Good Books, No Waiting

by Beth Cronk, County Librarian

When a book is the hottest new thing, it’s not unusual to find it has a waiting list at the library. You can always reserve a book you want, and those waiting lists move pretty quickly in our system. But what if you want to find something that’s available now, or with only a short wait? Litchfield Library has some brand-new books on the shelf that have gotten good reviews, with no waiting lists – at least at the time this post was written.

Edgar Award-winning author George Dawes Green is the founder of The Moth, which you may be familiar with from the podcast or from The Moth Radio Hour on NPR. It has been more than a decade since his last novel. The Kingdoms of Savannah is his new mystery, praised by reviewers as a chilling, layered work of Southern gothic noir. Green shows the two versions of Savannah: the beautiful, gracious city, and the ugliness of its history. A man is murdered and his companion vanishes, and a mature society woman becomes the unlikely detective investigating the crimes.

Author Bernard Cornwell publishes novels regularly, but late last year he came out with a book in his Sharpe series for the first time since 2007. Richard Sharpe is the hero of this long-running historical fiction series, a lieutenant-colonel in the English army who started life as a foundling. In the newest installment, Sharpe’s Assassin, the Duke of Wellington needs a favor from Sharpe now that the Battle of Waterloo has brought an end to the Napoleonic Wars. The Duke actually led the allied forces occupying France in 1815, and Cornwell places his fictional hero in the midst of this history.

A light contemporary romance with a Christian fiction perspective, In Search of a Prince by Toni Shiloh delivers a fun fairytale with a fresh angle. Brielle Adebayo is a public school teacher in New York City when her mother reveals that she’s a princess in the island kingdom of Ọlọrọ Ilé, off the coast of Africa. Her grandfather the king is dying, and Brielle must take her royal position as heir to the throne. The royal council announces that she is required to marry before her coronation because of an old rule, and the princess must decide if she really wants the throne or to attempt to find love so quickly. Oprah Daily has named it a best romance novel of 2022, and Library Journal gave it a starred review.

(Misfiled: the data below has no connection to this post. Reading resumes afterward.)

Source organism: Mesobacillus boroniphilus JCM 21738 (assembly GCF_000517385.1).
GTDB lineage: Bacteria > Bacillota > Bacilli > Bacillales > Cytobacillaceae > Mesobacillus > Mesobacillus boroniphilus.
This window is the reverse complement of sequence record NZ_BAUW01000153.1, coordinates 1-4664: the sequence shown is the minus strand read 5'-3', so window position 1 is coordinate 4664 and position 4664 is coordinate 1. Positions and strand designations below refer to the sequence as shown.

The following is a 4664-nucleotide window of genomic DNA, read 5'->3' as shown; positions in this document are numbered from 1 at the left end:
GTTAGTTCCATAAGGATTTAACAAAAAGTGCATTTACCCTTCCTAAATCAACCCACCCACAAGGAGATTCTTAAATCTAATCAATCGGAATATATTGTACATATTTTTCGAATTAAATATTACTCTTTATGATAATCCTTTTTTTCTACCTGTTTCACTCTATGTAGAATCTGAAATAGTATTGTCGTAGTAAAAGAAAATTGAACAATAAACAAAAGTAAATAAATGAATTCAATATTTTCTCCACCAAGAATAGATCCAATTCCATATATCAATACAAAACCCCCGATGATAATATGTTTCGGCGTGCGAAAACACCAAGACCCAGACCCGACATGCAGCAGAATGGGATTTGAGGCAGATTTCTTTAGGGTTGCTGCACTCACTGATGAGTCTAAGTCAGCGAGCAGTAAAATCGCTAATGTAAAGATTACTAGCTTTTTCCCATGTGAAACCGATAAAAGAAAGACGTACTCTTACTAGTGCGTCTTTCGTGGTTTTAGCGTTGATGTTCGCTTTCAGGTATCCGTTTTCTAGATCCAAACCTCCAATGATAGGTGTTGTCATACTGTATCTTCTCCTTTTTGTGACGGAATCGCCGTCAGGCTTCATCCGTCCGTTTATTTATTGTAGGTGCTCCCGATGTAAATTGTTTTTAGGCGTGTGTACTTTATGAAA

Hopeful and gentle science fiction is hard to find, but the Monk and Robot series by Becky Chambers fits that description. Sibling Dex is a renowned Tea Monk, and Mosscap is a robot on a quest to figure out what humanity really needs. In A Prayer for the Crown-Shy, the second book in the series, the pair visit the towns and cities of the moon they live on, make new friends, and ponder issues of entropy, sustainability, and what people want.

A locked-room mystery is a fun puzzle in detective novels, featuring a situation where it seems impossible for a perpetrator to have gotten in and out of the crime scene. Death and the Conjuror is a locked-room mystery, the first in a planned series by Tom Mead. Set in 1930s London, this novel features retired stage magician and part-time detective Joseph Spector, who is brought in by Scotland Yard to figure out how someone could have murdered a celebrity psychiatrist in his locked study. Apparently the clues are there for astute mystery readers to solve the puzzle themselves, as in some of the best classic whodunnits.

A few of the other brand-new books at Litchfield Library available with no waiting include We Do What We Do in the Dark by Michelle Hart (a coming-of-age novel), Elsewhere by Alexis Schaitkin (dystopian sci-fi), and First Time for Everything by Henry Fry (pop fiction).

Of course, if you’re looking for one of Colleen Hoover’s books, Where the Crawdads Sing by Delia Owens, or the upcoming William Kent Krueger novel, you can always reserve a copy of those extremely popular books, too. I hear that the waiting lists in Pioneerland move much more quickly than in the Twin Cities libraries! If you need some help requesting a book, talk to a staff member; we are always happy to help.

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